Monday, February 16, 2015

Fish Boil

In our last house, we lived next door to a big funny man in his sixties, Hal Gunderson, and his sweet wife, Jane.  They were of Swedish descent, like many people who lived in the town of Geneva.  I might have guessed by their appearance, but the real reason I knew was that they had a "Parking for Swedes Only" sign next to their driveway.

Hal had a scruffy looking patchy old dog named Lady who would straggle along after him most of the time.  Whenever you'd run into the two of them outside Hal would shout, "Say hello, Lady!"  And I would think he was telling me to say hi to his dog.  I finally figured out he was trying to get his dog to let out a tired bark.  Once in a while she did.

Mr. Gunderson and his wife had a few traditions they liked to keep.  They would have all their grown children and grandchildren over each Saturday morning and Hal would make pancakes.  That was nice.  Also, he and Jane and sometimes another couple would every so often drive up to somewhere in Wisconsin for a fish boil.  Hal described the event to us at least a couple of times--with images of a giant outdoor cauldron boiling over and how delicious it was.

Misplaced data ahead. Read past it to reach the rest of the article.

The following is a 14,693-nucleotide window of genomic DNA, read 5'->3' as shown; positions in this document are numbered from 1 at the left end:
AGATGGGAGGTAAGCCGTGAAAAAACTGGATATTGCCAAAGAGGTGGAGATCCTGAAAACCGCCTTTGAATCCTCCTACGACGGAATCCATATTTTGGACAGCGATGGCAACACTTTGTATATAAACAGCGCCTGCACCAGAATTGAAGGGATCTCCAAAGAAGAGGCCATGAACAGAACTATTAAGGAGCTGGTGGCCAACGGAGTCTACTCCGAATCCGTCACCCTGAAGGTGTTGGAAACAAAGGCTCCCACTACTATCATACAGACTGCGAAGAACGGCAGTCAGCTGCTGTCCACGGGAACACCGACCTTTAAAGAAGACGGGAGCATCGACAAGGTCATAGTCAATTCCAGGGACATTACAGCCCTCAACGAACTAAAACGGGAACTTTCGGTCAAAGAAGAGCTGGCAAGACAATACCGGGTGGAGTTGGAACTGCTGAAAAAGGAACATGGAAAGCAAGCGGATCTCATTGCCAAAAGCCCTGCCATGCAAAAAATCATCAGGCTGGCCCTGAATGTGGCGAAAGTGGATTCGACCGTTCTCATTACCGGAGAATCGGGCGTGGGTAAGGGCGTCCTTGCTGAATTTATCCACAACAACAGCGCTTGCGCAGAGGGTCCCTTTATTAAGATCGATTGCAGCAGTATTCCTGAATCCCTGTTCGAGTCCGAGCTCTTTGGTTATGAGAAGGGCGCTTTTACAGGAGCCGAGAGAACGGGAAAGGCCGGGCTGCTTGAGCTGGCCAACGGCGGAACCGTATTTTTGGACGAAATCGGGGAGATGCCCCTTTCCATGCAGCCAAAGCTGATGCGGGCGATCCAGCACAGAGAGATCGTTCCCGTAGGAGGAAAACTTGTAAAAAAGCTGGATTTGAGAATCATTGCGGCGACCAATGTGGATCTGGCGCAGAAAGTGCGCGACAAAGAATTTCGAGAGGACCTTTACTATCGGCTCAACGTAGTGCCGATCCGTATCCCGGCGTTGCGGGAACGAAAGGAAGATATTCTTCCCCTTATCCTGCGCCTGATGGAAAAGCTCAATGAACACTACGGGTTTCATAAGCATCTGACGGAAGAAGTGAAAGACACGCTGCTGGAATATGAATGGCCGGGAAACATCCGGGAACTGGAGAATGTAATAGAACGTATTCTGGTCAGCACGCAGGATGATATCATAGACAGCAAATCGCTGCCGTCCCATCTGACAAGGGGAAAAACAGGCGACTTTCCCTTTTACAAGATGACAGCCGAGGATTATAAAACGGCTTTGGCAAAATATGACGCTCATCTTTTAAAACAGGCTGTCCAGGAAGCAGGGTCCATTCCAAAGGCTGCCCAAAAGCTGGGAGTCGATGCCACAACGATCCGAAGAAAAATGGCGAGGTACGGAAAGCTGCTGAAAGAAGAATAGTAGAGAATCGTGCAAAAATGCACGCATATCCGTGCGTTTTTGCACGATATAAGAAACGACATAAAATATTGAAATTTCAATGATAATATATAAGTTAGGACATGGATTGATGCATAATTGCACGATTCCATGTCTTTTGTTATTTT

To me, a "fish boil" just didn't sound that appealing.  Especially since in my stepmom's family there were Floridians, fishermen, who lived in the Keys.  We had been down there a few times when I was a teen and had pigged out many times on fresh deep-fried grouper, along with corn fritters and syrup.  Now that was living!

Several years ago we moved away from our house in Geneva and the Gundersons, though they came out here once to see us.  They were good neighbors.  I have never forgotten them, and I guess I never forgot about that fish boil either.   Hal had described the process in detail, and one day I decided to try it.  I went online and found the basic instructions.  Though we did it on a small scale indoors, it worked well.  It really was, as Hal had said, delicious.

I will say, if you are going to cook fish in your house, it is going to smell bad.  I don't care how you do it.  It is extremely weird to me that it can smell bad cooking but then taste really good.  But, it does.  (Unless it is just bad fish and I do not know about that as we only get good fish.)

So when Hal had described the fish boil, it didn't sound good, and when I cooked it, it didn't smell good, and really, boiled fish--all white, with white-ish potatoes and onions doesn't even look good.  But then you eat it, and it tastes good. So, things aren't always what they seem; but sometimes they are (like if you have bad fish).

No comments:

Post a Comment